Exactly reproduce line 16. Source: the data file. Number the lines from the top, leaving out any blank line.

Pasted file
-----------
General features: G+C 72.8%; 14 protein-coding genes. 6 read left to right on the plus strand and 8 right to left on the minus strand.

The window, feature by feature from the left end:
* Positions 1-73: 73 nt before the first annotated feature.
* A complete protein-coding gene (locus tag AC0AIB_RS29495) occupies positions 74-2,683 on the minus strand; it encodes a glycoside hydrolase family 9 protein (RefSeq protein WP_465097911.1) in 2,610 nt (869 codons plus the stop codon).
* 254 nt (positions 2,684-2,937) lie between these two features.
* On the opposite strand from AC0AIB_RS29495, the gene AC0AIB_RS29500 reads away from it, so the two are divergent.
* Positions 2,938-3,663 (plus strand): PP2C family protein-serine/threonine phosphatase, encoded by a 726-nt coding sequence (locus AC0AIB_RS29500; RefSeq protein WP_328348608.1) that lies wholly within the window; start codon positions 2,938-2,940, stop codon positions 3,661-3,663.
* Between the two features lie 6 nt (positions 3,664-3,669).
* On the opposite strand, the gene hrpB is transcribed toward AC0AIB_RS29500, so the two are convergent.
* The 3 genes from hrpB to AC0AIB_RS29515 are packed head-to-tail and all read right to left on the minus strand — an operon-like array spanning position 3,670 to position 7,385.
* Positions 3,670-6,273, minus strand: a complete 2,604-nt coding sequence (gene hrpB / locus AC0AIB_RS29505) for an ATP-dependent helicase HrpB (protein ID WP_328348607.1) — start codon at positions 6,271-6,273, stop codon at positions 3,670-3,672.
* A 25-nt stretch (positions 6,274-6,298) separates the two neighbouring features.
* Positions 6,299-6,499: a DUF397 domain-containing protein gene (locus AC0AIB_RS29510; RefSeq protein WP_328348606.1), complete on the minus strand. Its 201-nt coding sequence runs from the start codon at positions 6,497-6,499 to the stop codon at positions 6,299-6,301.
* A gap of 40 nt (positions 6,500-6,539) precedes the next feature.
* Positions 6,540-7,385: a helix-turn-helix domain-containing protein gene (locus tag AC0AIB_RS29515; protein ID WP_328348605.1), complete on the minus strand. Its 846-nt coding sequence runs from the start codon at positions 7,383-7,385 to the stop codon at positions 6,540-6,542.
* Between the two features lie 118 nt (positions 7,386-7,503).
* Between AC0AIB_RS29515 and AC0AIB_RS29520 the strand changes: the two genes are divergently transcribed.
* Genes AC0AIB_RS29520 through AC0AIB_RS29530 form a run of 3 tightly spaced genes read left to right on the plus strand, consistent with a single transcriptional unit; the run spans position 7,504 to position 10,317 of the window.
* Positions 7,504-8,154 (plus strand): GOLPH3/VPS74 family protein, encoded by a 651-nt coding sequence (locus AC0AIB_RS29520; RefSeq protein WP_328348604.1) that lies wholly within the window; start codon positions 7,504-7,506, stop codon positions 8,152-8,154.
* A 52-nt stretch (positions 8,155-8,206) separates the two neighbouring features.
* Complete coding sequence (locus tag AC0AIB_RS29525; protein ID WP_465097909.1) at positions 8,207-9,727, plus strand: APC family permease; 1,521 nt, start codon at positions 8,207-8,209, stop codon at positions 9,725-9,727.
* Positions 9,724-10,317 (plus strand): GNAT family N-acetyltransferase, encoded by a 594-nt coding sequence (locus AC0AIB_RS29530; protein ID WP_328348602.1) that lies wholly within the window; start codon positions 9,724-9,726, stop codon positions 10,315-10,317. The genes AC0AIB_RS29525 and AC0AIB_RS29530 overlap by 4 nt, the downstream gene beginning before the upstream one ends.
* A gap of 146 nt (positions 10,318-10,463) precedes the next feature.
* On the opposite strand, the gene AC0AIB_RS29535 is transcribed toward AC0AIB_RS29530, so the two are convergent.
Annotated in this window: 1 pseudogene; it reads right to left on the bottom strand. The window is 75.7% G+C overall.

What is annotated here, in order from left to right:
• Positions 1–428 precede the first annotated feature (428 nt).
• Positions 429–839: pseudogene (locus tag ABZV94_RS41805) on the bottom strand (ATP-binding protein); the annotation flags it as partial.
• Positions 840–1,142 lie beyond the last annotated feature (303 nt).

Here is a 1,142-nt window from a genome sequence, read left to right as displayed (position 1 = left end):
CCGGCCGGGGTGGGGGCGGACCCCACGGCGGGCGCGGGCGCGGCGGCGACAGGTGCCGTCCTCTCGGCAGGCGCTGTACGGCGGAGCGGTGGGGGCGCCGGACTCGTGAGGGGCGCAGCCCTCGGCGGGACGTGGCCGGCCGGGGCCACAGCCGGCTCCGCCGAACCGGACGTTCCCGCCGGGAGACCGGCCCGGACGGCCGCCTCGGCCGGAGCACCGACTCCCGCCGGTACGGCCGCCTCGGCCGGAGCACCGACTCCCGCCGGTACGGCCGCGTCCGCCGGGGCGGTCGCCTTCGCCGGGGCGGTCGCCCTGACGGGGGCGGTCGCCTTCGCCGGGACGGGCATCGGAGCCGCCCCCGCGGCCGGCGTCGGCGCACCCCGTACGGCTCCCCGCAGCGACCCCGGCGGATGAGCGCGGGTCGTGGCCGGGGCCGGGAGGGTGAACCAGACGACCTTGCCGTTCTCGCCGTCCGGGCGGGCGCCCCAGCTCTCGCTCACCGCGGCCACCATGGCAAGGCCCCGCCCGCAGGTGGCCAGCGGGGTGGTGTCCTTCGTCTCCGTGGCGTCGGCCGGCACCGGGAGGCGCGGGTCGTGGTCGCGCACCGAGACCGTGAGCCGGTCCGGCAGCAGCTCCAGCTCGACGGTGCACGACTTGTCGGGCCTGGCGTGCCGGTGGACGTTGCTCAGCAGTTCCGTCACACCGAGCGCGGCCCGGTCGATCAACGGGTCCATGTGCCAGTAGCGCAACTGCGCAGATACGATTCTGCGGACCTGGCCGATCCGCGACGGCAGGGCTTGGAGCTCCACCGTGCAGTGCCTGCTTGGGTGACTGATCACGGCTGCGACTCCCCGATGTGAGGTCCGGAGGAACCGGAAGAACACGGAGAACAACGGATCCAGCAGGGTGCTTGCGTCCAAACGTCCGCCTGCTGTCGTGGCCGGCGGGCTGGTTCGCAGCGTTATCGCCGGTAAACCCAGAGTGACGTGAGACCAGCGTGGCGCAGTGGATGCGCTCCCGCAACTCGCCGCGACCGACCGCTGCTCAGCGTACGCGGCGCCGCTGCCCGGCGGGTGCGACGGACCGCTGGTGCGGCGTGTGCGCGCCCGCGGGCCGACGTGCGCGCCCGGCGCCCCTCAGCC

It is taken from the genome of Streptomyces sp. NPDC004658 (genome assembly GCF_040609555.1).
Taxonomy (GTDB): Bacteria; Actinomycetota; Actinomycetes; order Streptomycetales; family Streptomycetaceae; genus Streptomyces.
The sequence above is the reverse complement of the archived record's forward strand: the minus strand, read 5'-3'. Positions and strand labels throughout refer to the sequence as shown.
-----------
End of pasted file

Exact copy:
* Between the two features lie 118 nt (positions 7,386-7,503).